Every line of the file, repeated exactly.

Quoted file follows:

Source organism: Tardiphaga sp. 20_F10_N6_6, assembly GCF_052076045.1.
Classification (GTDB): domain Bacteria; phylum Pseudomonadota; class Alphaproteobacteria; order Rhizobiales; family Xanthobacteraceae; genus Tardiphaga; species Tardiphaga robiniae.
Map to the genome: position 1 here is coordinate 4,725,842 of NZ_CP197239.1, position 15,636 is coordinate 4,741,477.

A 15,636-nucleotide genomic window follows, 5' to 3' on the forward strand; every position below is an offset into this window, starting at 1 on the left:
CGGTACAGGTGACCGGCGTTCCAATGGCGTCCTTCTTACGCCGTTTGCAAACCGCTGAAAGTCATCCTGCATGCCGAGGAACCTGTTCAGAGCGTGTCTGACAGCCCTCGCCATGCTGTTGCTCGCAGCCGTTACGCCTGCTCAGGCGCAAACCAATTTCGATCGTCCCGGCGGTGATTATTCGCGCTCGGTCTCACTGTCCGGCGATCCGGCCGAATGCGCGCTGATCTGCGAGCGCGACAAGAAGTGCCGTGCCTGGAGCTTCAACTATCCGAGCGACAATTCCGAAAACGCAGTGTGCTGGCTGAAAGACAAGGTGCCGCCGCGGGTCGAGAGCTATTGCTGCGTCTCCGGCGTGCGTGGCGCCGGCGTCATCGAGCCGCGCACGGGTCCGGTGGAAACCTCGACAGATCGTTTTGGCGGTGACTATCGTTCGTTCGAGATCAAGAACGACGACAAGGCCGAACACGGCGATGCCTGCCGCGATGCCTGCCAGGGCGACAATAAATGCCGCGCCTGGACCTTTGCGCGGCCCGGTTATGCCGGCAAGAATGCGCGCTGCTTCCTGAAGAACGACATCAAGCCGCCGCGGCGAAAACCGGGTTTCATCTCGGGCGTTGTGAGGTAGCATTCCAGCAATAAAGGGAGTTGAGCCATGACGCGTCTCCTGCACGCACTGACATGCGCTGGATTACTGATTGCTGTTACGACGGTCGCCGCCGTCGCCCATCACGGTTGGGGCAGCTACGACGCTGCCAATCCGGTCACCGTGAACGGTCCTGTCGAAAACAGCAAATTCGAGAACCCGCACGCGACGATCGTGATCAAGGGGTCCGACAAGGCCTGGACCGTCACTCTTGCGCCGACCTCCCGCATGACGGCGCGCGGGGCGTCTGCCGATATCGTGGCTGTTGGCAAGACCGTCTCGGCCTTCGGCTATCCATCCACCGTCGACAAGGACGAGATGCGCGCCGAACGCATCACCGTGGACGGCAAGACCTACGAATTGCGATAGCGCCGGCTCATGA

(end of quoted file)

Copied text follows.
Source organism: Tardiphaga sp. 20_F10_N6_6, assembly GCF_052076045.1.
Classification (GTDB): domain Bacteria; phylum Pseudomonadota; class Alphaproteobacteria; order Rhizobiales; family Xanthobacteraceae; genus Tardiphaga; species Tardiphaga robiniae.
Map to the genome: position 1 here is coordinate 4,725,842 of NZ_CP197239.1, position 15,636 is coordinate 4,741,477.

A 15,636-nucleotide genomic window follows, 5' to 3' on the forward strand; every position below is an offset into this window, starting at 1 on the left:
CGGTACAGGTGACCGGCGTTCCAATGGCGTCCTTCTTACGCCGTTTGCAAACCGCTGAAAGTCATCCTGCATGCCGAGGAACCTGTTCAGAGCGTGTCTGACAGCCCTCGCCATGCTGTTGCTCGCAGCCGTTACGCCTGCTCAGGCGCAAACCAATTTCGATCGTCCCGGCGGTGATTATTCGCGCTCGGTCTCACTGTCCGGCGATCCGGCCGAATGCGCGCTGATCTGCGAGCGCGACAAGAAGTGCCGTGCCTGGAGCTTCAACTATCCGAGCGACAATTCCGAAAACGCAGTGTGCTGGCTGAAAGACAAGGTGCCGCCGCGGGTCGAGAGCTATTGCTGCGTCTCCGGCGTGCGTGGCGCCGGCGTCATCGAGCCGCGCACGGGTCCGGTGGAAACCTCGACAGATCGTTTTGGCGGTGACTATCGTTCGTTCGAGATCAAGAACGACGACAAGGCCGAACACGGCGATGCCTGCCGCGATGCCTGCCAGGGCGACAATAAATGCCGCGCCTGGACCTTTGCGCGGCCCGGTTATGCCGGCAAGAATGCGCGCTGCTTCCTGAAGAACGACATCAAGCCGCCGCGGCGAAAACCGGGTTTCATCTCGGGCGTTGTGAGGTAGCATTCCAGCAATAAAGGGAGTTGAGCCATGACGCGTCTCCTGCACGCACTGACATGCGCTGGATTACTGATTGCTGTTACGACGGTCGCCGCCGTCGCCCATCACGGTTGGGGCAGCTACGACGCTGCCAATCCGGTCACCGTGAACGGTCCTGTCGAAAACAGCAAATTCGAGAACCCGCACGCGACGATCGTGATCAAGGGGTCCGACAAGGCCTGGACCGTCACTCTTGCGCCGACCTCCCGCATGACGGCGCGCGGGGCGTCTGCCGATATCGTGGCTGTTGGCAAGACCGTCTCGGCCTTCGGCTATCCATCCACCGTCGACAAGGACGAGATGCGCGCCGAACGCATCACCGTGGACGGCAAGACCTACGAATTGCGATAGCGCCGGCTCATGA